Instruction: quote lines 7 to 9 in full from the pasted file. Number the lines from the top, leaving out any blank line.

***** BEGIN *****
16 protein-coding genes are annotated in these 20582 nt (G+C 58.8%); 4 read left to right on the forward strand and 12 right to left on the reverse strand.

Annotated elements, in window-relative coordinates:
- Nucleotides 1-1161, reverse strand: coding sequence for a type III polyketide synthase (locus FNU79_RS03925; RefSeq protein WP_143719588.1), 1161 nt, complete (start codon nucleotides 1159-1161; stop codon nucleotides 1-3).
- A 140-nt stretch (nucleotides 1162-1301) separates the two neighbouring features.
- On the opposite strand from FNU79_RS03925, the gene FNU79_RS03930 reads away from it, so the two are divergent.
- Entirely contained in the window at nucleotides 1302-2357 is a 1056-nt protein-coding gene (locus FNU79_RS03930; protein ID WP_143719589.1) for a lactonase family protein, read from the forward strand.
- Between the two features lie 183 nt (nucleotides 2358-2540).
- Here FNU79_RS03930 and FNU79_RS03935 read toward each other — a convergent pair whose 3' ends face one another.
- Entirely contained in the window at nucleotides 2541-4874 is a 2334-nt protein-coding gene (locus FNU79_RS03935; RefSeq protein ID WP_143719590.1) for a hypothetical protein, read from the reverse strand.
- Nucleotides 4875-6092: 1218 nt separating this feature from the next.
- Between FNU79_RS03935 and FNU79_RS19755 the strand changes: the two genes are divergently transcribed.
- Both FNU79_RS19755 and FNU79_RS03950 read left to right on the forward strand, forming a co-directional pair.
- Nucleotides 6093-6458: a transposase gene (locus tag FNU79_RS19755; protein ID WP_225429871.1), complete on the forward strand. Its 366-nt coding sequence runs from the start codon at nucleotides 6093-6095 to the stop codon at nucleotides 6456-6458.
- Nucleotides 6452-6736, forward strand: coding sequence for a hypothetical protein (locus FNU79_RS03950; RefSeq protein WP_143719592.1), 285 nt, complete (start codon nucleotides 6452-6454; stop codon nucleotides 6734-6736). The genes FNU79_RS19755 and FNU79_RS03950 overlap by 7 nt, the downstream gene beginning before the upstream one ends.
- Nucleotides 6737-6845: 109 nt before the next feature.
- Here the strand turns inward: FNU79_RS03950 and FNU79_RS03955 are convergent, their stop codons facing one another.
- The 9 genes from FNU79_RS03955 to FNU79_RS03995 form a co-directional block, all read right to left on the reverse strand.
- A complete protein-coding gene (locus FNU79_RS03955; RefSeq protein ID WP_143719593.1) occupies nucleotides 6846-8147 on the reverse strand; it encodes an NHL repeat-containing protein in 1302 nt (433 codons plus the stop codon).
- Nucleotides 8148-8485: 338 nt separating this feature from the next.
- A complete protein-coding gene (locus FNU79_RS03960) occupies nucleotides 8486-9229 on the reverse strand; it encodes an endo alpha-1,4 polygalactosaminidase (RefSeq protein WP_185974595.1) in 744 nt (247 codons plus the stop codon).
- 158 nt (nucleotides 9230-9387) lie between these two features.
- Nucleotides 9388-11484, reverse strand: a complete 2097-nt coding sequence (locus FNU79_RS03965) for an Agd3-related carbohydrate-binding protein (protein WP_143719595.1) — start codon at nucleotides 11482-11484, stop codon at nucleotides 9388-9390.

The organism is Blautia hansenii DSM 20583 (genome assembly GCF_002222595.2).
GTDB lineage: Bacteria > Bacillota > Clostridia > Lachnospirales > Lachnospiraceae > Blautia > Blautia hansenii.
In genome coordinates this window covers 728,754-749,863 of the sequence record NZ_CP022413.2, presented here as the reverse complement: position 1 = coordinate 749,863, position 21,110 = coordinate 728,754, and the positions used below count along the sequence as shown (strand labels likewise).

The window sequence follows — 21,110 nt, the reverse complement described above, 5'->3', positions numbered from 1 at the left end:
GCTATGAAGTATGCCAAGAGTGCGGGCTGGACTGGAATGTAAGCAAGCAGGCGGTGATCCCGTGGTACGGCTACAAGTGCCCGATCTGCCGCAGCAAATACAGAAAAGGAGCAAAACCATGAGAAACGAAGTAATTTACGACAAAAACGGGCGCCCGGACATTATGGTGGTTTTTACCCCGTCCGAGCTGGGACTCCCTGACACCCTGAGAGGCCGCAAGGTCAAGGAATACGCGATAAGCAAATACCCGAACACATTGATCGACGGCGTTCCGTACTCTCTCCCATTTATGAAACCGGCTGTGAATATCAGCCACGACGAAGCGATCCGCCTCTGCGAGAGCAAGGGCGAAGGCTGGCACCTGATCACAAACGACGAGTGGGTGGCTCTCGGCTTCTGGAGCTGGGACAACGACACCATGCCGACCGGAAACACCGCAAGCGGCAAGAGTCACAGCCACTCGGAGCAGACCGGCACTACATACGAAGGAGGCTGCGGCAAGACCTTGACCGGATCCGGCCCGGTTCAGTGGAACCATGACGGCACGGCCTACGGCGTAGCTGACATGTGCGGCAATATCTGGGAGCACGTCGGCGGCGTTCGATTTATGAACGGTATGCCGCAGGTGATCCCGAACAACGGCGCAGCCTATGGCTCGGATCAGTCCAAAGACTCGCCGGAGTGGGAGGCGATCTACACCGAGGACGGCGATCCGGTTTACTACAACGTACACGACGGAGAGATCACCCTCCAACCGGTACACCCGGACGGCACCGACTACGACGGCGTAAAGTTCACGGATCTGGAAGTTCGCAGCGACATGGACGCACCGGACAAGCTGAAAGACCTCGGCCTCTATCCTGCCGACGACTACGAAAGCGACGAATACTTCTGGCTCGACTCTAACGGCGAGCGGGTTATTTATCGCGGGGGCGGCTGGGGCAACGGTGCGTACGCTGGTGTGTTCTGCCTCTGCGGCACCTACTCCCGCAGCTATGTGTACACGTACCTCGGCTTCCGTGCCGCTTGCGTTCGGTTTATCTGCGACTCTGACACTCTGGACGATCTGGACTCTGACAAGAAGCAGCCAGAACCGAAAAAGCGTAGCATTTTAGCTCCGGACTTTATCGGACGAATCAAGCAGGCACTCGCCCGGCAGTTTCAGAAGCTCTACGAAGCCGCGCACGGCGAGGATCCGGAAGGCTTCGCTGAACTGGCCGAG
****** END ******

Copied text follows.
- Between the two features lie 183 nt (nucleotides 2358-2540).
- Here FNU79_RS03930 and FNU79_RS03935 read toward each other — a convergent pair whose 3' ends face one another.
- Entirely contained in the window at nucleotides 2541-4874 is a 2334-nt protein-coding gene (locus FNU79_RS03935; RefSeq protein ID WP_143719590.1) for a hypothetical protein, read from the reverse strand.